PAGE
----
Obituary: Hal David / Bacharach's lyricist for slew of '60s pop hits

May 25, 1921 - Sept. 1, 2012


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Hal David, the stylish, heartfelt lyricist who teamed with Burt Bacharach on dozens of timeless songs for movies, television and a variety of recording artists in the 1960s and beyond, has died. He was 91.

Mr. David died of complications from a stroke Saturday morning at a Los Angeles hospital, according to his wife Eunice David.

He had suffered a major stroke in March and was stricken again on Tuesday, she said.

Mr. Bacharach and Mr. David were among the most successful teams in modern history, with top 40 hits, including "Raindrops Keep Fallin' On My Head," "(They Long to Be) Close to You" and "That's What Friends Are For." Although most associated with Dionne Warwick, their music was recorded by many of the top acts of their time, from the Beatles and Barbra Streisand to Frank Sinatra and Aretha Franklin. They won an Oscar for "Raindrops Keep Fallin' on My Head" (from the movie "Butch Cassidy and the Sundance Kid"), Grammys and Tonys for the songs from the hit Broadway musical "Promises, Promises."

Mr. David joined the board of the American Society of Composers, Authors and Publishers in 1974 and served as president 1980 to 1986. He was head of the Songwriters Hall of Fame from 2001 to 2011.

In May, Bacharach and Mr. David received the Library of Congress Gershwin Prize for Popular Song during a White House tribute concert attended by President Barack Obama. Mr. David could not attend because he was recovering from the stroke.

Mr. David and Mr. Bacharach met when both worked in the Brill Building, New York City's legendary Tin Pan Alley song factory where writers cranked out songs and attempted to sell them to music publishers. They scored their first big hit with "Magic Moments," a million-selling record for Perry Como, a native of Canonsburg, near Pittsburgh.

In 1962, they began writing for Ms. Warwick, whose versatile voice conveyed the emotion of Mr. David's lyrics and easily handled the changing patterns of Mr. Bacharach's melodies. Together, the trio created a succession of popular songs, including "Don't Make Me Over," "Walk On By," "I Say a Little Prayer," "Do You Know the Way to San Jose," "Trains and Boats and Planes," "Anyone Who Has a Heart," "You'll Never Get to Heaven" and "Always Something There to Remind Me," a hit in the 1980s for the synth pop band Naked Eyes.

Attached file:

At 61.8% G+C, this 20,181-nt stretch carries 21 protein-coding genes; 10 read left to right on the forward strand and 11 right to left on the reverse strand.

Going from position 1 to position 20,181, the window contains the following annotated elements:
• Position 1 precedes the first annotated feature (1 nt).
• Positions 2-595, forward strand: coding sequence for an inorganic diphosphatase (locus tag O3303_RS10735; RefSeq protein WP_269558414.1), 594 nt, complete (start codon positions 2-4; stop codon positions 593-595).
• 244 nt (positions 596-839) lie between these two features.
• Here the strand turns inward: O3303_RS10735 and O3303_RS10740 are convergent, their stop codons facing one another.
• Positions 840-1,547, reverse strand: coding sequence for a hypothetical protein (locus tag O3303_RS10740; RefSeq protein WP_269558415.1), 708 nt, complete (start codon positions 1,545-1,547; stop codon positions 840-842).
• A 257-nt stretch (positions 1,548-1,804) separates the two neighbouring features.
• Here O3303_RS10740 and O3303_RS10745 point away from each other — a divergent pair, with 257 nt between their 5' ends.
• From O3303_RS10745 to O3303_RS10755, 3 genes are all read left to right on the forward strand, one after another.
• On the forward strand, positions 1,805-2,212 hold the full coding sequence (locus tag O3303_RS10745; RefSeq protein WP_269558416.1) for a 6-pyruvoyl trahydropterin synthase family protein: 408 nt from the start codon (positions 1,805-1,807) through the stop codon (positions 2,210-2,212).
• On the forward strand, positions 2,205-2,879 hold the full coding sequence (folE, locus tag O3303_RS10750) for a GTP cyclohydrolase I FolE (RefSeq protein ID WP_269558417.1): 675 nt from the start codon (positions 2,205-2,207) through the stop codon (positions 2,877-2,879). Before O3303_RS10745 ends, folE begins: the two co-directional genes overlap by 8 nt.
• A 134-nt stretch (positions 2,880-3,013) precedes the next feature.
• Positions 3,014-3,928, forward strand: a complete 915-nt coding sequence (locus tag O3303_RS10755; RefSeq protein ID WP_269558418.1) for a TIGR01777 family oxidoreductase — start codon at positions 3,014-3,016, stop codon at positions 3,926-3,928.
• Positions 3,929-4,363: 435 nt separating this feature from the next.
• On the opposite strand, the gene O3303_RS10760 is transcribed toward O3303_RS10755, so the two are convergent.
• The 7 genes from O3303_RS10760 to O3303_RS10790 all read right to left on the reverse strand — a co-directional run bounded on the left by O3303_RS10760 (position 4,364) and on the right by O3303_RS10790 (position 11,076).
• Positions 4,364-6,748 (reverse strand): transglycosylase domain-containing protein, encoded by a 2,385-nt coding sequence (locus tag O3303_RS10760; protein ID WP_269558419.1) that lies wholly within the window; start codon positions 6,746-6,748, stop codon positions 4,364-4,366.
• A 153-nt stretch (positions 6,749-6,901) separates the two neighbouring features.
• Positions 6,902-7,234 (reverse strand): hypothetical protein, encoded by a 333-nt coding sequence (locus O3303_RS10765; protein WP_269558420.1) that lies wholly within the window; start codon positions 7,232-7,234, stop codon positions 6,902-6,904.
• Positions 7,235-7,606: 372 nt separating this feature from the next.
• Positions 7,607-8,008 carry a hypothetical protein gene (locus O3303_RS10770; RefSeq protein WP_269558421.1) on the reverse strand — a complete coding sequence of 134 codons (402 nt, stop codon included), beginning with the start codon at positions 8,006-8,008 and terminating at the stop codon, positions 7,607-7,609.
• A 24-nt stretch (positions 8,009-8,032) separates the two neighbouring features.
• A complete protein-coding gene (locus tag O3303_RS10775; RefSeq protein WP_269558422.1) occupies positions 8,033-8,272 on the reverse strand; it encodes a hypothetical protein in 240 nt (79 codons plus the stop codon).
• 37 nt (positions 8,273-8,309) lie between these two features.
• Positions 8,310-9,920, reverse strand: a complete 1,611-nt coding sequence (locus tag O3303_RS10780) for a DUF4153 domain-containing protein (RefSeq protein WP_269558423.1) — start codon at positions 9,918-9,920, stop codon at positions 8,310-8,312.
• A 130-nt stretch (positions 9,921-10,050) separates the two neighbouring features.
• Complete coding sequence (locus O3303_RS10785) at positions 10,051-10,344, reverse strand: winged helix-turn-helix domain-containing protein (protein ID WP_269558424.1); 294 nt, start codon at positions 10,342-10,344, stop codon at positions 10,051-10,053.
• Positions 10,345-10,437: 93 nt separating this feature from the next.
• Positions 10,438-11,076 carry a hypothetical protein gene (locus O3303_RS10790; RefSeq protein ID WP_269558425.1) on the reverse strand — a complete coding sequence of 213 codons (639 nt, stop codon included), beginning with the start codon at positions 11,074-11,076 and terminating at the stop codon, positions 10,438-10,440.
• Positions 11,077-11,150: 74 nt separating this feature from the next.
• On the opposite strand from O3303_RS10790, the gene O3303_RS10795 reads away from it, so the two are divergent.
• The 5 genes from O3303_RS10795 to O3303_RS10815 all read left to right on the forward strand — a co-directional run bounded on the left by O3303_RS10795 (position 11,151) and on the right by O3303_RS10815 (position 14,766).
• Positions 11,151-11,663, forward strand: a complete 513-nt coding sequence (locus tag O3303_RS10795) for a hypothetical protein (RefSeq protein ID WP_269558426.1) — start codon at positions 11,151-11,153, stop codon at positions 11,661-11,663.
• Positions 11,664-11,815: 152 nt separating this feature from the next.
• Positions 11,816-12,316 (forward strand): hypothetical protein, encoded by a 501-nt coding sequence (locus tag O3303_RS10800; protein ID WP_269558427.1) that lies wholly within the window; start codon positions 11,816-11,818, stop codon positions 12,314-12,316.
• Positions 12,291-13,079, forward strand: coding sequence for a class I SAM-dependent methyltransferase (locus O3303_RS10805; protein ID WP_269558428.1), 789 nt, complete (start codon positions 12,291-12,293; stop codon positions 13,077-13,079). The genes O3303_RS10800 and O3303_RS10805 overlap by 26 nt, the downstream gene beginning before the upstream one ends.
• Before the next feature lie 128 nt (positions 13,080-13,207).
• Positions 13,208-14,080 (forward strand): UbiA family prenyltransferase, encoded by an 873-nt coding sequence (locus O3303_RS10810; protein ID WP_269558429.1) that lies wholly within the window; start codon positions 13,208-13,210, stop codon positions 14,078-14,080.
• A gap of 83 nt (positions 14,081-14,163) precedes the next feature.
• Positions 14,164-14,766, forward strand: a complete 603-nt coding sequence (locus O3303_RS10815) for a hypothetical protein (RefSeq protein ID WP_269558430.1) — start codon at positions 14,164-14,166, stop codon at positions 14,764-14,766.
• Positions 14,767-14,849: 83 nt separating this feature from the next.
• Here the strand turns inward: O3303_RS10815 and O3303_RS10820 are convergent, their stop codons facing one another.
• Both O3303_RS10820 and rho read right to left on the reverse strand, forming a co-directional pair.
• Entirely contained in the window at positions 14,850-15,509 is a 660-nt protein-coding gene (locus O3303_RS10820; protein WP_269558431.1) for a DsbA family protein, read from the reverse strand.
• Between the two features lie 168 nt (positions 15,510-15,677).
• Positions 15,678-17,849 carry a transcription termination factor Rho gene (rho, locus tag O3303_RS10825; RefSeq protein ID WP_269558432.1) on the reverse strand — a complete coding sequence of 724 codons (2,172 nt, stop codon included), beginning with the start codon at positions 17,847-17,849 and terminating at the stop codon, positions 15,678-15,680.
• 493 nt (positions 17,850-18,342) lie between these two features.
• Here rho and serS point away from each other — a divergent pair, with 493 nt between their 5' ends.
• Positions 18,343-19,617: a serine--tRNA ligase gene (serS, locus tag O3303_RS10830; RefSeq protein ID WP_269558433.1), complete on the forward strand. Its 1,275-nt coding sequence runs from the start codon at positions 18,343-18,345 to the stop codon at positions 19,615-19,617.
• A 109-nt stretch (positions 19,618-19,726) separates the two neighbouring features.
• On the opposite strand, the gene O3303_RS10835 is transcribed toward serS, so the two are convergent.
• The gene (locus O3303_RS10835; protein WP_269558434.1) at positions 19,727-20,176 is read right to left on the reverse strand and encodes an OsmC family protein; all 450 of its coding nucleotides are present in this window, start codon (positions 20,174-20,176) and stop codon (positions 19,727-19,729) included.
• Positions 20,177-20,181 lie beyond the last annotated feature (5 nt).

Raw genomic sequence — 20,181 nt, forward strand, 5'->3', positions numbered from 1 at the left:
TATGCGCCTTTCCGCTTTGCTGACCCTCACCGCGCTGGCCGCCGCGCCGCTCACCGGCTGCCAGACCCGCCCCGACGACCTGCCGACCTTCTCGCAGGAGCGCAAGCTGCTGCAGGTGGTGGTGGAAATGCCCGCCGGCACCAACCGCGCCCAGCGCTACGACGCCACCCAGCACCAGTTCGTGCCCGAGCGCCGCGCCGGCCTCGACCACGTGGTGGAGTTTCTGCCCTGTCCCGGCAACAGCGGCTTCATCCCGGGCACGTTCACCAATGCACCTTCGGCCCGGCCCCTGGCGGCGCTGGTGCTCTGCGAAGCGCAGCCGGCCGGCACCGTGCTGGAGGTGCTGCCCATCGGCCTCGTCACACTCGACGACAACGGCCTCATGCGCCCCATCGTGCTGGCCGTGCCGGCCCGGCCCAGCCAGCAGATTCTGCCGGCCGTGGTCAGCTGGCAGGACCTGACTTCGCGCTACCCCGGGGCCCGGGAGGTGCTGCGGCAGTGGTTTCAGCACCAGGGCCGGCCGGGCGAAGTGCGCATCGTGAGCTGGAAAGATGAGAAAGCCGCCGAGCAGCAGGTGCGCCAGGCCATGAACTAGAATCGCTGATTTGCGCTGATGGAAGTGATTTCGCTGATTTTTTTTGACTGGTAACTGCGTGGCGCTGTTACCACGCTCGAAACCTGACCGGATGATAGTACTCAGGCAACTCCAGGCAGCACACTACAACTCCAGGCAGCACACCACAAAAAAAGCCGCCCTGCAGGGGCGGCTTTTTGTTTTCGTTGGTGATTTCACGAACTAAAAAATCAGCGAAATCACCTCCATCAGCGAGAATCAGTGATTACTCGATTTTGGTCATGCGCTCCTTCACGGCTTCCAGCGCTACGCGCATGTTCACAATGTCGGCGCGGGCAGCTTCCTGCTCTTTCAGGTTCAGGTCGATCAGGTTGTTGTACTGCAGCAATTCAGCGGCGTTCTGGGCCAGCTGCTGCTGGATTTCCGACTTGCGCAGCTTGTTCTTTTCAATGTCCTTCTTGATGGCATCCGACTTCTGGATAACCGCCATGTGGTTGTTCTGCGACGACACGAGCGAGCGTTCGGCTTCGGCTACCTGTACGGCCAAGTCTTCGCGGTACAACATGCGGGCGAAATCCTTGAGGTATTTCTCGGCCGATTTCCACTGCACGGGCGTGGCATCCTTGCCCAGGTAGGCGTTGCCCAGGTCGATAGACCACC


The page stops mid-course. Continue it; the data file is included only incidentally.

Mr. Bacharach and Mr. David also wrote hits for numerous other singers: "This Guy's in Love with You" (trumpeter Herb Alpert in his vocal debut), "Make It Easy on Yourself" (Jerry Butler), "What the World Needs Now is Love" (Jackie DeShannon) and "Wishin' and Hopin' " (Dusty Springfield). They also turned out title songs for the movies "What's New, Pussycat" (Tom Jones), "Wives and Lovers" (Jack Jones) and "The Man Who Shot Liberty Valence" (Gene Pitney)

In a 1999 interview, Mr. David explained his success as a lyricist this way: "Try and tell a narrative. The songs should be like a little film, told in three or four minutes. Try to say things as simply as possible, which is probably the most difficult thing to do."

The writer, who lived in New York City, often flew to Los Angeles, where he and Mr. Bacharach would hole up for a few weeks of intense songwriting. Sometimes they conferred by long-distance telephone; "I Say a Little Prayer" was written that way.

Mr. David would recall working on a song that seemed to go nowhere. They stuck it in a desk drawer and left it there for months.

"This was particularly disappointing to me. I had thought of the idea at least two years before showing it to Burt," Mr. David wrote in a brief essay on his website, www.haldavid.com. "I was stuck. I kept thinking of lines like, 'Lord, we don't need planes that fly higher or faster ... ' and they all seemed wrong. Why, I didn't know. But the idea stayed with me.

"Then, one day, I thought of, 'Lord, we don't need another mountain,' and all at once I knew how the lyric should be written. Things like planes and trains and cars are man-made, and things like mountains and rivers and valleys are created by someone or something we call God. There was now a oneness of idea and language instead of a conflict. It had taken me two years to put my finger on it."

And so they had another smash: "What the World Needs Now is Love"

The hit-making team broke up after the 1973 musical remake of "Lost Horizon." They had devoted two years to the movie, only to see it scorned by critics and audiences alike. Mr. Bacharach became so depressed he sequestered himself in his vacation home and refused to work.

Mr. Bacharach and Mr. David sued each other and Ms. Warwick sued them both. The cases were settled out of court in 1979 and the three went their separate ways. They reconciled in 1992 for Ms. Warwick's recording of "Sunny Weather Lover."

Mr. David, meanwhile, went on to collaborate successfully with several other composers: John Barry with the title song of the James Bond film "Moonraker;" Albert Hammond with "To All the Girls I've Loved Before," which Julio Iglesias and Willie Nelson sang as a duet; and Henry Mancini, who grew up near Pittsburgh in West Aliquippa, with "The Greatest Gift" in "The Return of the Pink Panther."

Born in New York City, Mr. David had attended public schools before studying journalism at New York University. He served in the Army during World War II, mostly as a member of an entertainment unit in the South Pacific. After the war, he worked as a copywriter at the New York Post, but music was his passion and he had written lyrics for Sammy Kaye, Guy Lombardo and other bandleaders before hooking up with Mr. Bacharach.

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